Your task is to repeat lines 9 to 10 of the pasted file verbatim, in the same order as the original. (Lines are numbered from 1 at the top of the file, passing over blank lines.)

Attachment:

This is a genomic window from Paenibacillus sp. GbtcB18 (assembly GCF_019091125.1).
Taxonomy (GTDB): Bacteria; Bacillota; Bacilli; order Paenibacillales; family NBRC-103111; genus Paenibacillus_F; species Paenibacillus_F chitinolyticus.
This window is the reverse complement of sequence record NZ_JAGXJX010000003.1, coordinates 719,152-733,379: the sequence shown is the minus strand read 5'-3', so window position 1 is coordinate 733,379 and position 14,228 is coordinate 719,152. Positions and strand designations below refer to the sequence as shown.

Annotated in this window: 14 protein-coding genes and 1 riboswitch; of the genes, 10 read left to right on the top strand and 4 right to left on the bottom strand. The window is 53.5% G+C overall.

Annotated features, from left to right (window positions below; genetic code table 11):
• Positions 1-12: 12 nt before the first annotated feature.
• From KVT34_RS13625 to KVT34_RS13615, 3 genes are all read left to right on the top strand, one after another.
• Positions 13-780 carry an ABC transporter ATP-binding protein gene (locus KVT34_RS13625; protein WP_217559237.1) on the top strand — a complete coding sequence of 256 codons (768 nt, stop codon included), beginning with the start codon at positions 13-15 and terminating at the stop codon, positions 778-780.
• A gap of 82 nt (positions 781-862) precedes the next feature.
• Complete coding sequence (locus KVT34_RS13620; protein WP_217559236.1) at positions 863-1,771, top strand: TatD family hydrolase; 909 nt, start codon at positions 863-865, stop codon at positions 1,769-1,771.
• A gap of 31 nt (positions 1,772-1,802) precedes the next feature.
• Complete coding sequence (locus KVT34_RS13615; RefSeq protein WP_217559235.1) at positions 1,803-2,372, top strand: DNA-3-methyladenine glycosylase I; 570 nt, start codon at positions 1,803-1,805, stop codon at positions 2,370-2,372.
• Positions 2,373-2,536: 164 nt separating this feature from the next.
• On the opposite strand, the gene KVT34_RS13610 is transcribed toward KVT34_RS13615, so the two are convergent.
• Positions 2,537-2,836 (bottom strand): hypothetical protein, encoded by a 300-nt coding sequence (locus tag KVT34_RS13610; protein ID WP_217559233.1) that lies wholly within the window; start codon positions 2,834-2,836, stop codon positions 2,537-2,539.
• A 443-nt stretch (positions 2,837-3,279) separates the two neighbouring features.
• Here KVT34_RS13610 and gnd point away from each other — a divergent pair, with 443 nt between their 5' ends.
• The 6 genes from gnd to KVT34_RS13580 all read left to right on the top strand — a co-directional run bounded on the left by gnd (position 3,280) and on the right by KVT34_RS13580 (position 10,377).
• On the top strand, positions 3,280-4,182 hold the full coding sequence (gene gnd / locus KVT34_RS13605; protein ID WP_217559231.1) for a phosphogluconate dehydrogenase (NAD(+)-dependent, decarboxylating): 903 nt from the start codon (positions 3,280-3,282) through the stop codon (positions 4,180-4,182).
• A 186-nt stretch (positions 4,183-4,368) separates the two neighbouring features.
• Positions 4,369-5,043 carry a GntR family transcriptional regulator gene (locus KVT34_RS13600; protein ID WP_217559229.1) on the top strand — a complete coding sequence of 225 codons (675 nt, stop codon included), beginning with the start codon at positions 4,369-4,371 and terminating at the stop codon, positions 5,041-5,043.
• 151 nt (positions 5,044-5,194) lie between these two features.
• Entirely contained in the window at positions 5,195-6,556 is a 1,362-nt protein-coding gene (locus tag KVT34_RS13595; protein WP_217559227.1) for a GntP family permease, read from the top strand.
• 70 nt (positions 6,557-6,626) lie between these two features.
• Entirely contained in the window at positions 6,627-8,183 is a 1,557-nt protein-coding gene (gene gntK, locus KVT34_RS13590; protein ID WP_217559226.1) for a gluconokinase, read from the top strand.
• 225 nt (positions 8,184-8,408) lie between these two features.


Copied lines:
• A gap of 82 nt (positions 781-862) precedes the next feature.
• Complete coding sequence (locus KVT34_RS13620; protein WP_217559236.1) at positions 863-1,771, top strand: TatD family hydrolase; 909 nt, start codon at positions 863-865, stop codon at positions 1,769-1,771.